Salt Point: Naturalists at Large


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Custom outdoor education trips for your school.

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Salt Point: Naturalists at Large

  1. 1. for over Twenty Years
  2. 2. Our education programs for over two hundred of California's public and independent schools have introduced thousands of students to environments as diverse as the… Independent Schools Charter Schools Public Schools Waldorf Schools Montessori Schools Who do we serve ?
  3. 3. Pygmy Forest of Sonoma Giant Forest of Sequoia Sonoran Desert Colorado River Catalina Island
  4. 4. What does Naturalists at Large do ?
  6. 6. We work with each school every step of the way to identify their outdoor education goals and then tailor a program to meet those specific needs.
  7. 7. Trail Group sizes of 9 to 14 students Always with one instructor and one adult from your school
  8. 8. Naturalists at Large provides a complete outdoor curriculum for primary through high school level students. We can accommodate trips for 15 students to over 200.
  9. 9. Our Instructors
  10. 10. Naturalists at Large draws it’s instructors from all over the United States. These are men and women with 4-year university degrees who have proven experience working with youth in the outdoors and in the classroom.
  11. 12. With their high comfort and experience in the outdoors, their passion for teaching, and a commitment to safety first, we have the foundation for a fantastic experience for you and your students.
  12. 13. All of our instructors are CPR and First Aid Certified. 80 % of them hold advanced certifications such as Wilderness Emergency Medical Training, Wilderness First Responders and Wilderness Advanced First Aid. RESPONSE TIMES: for Emergency Services Ambulance: 20 - 45 minutes - closest ambulance is from Gualala, then Guerneville Medivac Helicopter: 20 minutes from Santa Rosa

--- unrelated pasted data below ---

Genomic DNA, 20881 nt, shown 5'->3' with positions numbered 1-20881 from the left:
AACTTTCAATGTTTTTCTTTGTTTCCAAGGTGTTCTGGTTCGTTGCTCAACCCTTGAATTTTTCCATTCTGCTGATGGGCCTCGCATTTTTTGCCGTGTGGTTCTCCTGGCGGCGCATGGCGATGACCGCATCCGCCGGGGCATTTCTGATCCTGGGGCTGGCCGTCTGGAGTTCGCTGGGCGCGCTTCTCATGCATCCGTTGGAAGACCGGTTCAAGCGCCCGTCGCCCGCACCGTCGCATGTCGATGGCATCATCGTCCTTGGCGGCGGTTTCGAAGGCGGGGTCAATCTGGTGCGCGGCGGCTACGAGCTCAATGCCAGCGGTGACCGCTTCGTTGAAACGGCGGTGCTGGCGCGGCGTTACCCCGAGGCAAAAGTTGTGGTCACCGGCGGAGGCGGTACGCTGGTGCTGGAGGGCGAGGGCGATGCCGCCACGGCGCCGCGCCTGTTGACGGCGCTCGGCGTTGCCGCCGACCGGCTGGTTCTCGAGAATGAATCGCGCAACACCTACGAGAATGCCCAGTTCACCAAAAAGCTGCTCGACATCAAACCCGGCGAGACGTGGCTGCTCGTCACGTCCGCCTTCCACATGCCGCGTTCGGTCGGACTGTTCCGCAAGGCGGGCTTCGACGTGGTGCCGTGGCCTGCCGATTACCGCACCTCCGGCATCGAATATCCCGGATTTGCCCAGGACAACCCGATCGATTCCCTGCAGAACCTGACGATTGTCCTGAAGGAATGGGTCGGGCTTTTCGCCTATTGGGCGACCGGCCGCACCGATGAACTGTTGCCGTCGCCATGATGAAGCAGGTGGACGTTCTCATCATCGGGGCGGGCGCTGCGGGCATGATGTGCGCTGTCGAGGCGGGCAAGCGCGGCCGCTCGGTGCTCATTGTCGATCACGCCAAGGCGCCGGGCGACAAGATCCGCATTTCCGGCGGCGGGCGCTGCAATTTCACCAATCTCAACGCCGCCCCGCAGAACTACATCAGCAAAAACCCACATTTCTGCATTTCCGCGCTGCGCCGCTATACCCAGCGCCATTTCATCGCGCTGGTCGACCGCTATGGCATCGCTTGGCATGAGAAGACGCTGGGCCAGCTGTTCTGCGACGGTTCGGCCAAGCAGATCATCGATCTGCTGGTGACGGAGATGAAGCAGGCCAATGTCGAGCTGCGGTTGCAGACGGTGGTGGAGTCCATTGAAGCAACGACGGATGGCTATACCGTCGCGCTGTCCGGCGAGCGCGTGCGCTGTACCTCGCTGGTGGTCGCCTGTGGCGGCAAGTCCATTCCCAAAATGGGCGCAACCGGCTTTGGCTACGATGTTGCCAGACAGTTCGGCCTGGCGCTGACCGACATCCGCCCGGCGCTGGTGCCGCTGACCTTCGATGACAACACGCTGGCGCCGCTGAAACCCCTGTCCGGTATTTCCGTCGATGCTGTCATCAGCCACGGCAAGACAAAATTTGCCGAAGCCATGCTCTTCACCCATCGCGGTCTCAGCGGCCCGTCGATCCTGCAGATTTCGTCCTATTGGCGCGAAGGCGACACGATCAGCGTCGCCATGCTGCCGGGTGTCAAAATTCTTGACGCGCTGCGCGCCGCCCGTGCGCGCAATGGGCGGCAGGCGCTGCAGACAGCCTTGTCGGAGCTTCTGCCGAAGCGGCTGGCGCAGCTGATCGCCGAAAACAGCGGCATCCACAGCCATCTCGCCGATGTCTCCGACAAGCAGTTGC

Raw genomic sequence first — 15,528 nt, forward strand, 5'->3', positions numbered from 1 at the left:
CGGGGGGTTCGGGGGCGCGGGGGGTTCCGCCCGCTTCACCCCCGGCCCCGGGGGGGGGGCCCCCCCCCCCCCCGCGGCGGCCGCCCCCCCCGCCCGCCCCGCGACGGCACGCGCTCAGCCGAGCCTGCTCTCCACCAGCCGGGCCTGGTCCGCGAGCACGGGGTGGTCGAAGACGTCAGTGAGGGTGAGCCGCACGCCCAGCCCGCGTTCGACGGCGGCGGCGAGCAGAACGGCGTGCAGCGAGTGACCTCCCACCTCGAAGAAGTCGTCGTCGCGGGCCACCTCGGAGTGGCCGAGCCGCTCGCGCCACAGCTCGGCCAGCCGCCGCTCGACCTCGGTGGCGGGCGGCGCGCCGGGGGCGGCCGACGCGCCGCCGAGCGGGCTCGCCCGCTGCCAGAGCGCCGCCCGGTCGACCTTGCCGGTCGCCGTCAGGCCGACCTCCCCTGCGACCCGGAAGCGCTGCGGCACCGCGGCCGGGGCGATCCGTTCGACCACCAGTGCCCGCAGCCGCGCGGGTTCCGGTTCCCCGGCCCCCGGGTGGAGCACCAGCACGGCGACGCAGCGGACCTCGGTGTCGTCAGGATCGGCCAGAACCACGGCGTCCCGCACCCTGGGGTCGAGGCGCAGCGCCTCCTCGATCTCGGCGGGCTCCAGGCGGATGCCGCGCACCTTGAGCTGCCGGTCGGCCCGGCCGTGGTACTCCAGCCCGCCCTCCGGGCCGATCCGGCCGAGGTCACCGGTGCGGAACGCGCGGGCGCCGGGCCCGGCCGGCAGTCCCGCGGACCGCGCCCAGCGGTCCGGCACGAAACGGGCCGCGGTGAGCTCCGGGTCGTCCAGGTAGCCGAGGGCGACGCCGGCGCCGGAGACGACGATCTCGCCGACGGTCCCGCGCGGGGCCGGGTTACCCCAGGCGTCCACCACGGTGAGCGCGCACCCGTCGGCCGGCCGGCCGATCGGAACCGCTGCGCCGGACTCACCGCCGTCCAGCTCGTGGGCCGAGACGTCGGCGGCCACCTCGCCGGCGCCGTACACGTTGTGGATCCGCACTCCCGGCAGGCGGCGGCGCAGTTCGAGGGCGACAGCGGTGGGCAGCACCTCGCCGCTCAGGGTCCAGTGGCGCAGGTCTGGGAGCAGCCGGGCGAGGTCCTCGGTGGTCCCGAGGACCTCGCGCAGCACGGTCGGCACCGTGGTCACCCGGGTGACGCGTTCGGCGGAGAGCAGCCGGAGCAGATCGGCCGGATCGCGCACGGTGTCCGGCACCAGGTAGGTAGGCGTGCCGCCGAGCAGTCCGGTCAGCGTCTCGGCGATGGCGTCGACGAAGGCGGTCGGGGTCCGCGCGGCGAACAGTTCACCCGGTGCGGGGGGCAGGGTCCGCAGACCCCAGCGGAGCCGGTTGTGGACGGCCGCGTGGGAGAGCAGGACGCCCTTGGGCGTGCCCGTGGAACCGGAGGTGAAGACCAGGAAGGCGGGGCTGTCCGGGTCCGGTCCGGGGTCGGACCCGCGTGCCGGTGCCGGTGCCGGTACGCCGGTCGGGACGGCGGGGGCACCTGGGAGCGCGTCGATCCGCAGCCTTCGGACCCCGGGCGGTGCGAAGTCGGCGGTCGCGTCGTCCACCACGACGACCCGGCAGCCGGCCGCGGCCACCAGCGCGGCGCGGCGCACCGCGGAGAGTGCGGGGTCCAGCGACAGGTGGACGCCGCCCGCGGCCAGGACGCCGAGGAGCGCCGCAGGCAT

13. 14. SALT POINT
  14. 15. Where in the world is Salt Point?
  15. 18. SALT POINT
  16. 19. Salt Point is located on Highway One approximately 90 miles north of San Francisco.
  17. 20. Rocky promontories, panoramic views, kelp-dotted coves, and the dramatic sounds of pounding surf; open grasslands, forested hills, pristine prairies, and pygmy forests- you can experience all of these coastal wonders within the park.
  18. 21. WELCOME !
  19. 23. Everyone off the bus!
  20. 24. NOW WHAT !
  21. 27. Okay, we have our tent set up. But where’s the…
  22. 28. OH!…okay….
  23. 29. Time to eat !
  24. 31. Food Meals are wholesome affairs providing the nutrition needed for active participants There’s a variety of menu options from which to choose
  25. 32. <ul><li>Allergies and Special Food Needs </li></ul><ul><li>Program meals offer vegetarian food options. </li></ul><ul><li>For those with specific needs due to allergies or personal reasons, we suggest discussion with your faculty. </li></ul><ul><li>Naturalists at Large can help guide those with special diets to supplement their meals in ways which everyone can most easily manage. </li></ul>
  26. 33. So what will we learn ?
  27. 34. Academic Aspect <ul><li>Identification of tide pool and terrestrial plants and animals </li></ul><ul><li>Learn about the three plant communities (grassland, forest, and scrubland) </li></ul><ul><li>Study beach formation/degradation </li></ul><ul><li>Learn Native American culture and uses of plants </li></ul><ul><li>Study Coastal Redwood Forest Ecology </li></ul>